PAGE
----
Sunday, May 26, 2013

I Have a working Vinyl Cutter!

I haven't posted any vinyl projects in quite some time.  Mostly because I did not have a working vinyl cutter.  There was a problem with my old computer, running the software on a newer computer and versions of windows, the lack of a LPT port (yes, my original vinyl computer was that old!), and so on.  

We tried some solutions which included running a virtual machine with an old OS on a newer machine, but nothing worked completely.  In the end, it was cheaper to get a Silhouette Cameo than to pay $600 for an upgrade to my software.  

I miss not having the full width of vinyl like I did before,  (It was tricky loading my roll of white I already had on hand), but the bonus is being able to cut vinyl AND card stock, fabric and being able to make fabric stencils.  It was too difficult to change my blade depth before.  

I will be posting a tutorial of how to do this at a later date, but here is a quick sneak peek at my first vinyl project in years.




Monday, April 29, 2013

Christmas Has Come Early!


I'm so excited!  After thinking about it for some time, I've decided to plunge into Project Life scrapbooking.  Several of my friends are doing it, and the idea of finishing scrapbooks quickly really appeals to me.

I plan on tackling old photos and memorabilia.  One advantage I can already see is the interchangeable nature of the pages will make it somewhat easy to do any rearranging if I find a box of memories that needs to be included in a chronological spot.  You can't do that with whole scrapbook pages!

I'll try and post some pictures of my pages in the coming months.

For now happy scrapping!

Monday, April 22, 2013

Modifying a baby outfit for an American Girl Doll dress

I am trying to get through my laundry basket full of mending. In it was this little baby outfit that I accidentally let oxyclean sit on for too long.  I didn't really think to take a "before" picture, so the best I can do is show you the cut off bottom piece next to the jumper.  If you look closely, you can see those enzymes had a grand ole' time eating through the bodice and the legs in particular.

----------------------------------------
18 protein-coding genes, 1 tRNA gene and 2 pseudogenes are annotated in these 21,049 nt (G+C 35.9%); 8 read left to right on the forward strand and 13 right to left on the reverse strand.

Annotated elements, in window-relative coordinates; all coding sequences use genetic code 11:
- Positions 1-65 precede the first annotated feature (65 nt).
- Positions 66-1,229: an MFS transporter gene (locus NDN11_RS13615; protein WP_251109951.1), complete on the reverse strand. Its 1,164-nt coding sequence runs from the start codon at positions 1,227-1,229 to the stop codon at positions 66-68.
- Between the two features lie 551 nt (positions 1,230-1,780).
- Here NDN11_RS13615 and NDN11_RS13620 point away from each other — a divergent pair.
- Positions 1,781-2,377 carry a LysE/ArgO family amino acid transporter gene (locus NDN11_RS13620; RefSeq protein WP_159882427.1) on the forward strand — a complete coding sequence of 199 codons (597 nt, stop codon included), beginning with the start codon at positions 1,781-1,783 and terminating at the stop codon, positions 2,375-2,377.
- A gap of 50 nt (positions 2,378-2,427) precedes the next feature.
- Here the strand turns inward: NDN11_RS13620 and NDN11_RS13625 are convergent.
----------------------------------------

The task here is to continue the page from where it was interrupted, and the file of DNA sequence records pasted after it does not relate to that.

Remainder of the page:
Some time ago, I came across this tutorial on how to convert a baby dress into an elegant dress for your 18" doll. I hate to let things go to waste, and I knew this outfit was too far gone to remake into anything useful for a baby, but I thought I might give it a shot for making it into a doll dress.



After I cut off the bottom of the jumper, I did a simple hem that would hide most of the uneven flaws.


I then put it on the doll and figured out how much I would have to take in the sides.  I pinned the dress where I wanted the new seam.  I probably would have been easier to put the doll with the reverse side showing first.


The pinned sides.


I did a simple basting stitch up the sides I started about an inch up from the hem--I wanted to take advantage of the fullness of the skirt. 


Then I began to trim away the excess...


The excess is trimmed off and it is ready for a finishing stitch for knits.


The finished stitch. 


Final product!

Tuesday, April 9, 2013

CTR Wall Art



I wish I could take credit for this idea, but I can't.  I think it is a variation of the baptism towels I've seen on the web.

This project began as a "Souper Saturday" project in the fall.  Quick Primer: "Souper Saturday" is a play on "Super Saturday" which is the name female members of my church congregation  lovingly give to the day in the fall when we can sign up and make multiple crafts in one day (about four hours worth).   In my congregation, we also bring potluck soups to share. 

I ended up not working on my own crafts so much, but helping others work on their vinyl projects.  And silly me, I forgot to take pictures of them.

This last weekend, I decided to get caught up on my projects.  I completed this picture mat project, and some church-related activity books.  I then wanted to tackle this project, but could not find a tutorial online.  I had forgotten the instructions in the nearly six months since I had picked up my fabric at the store.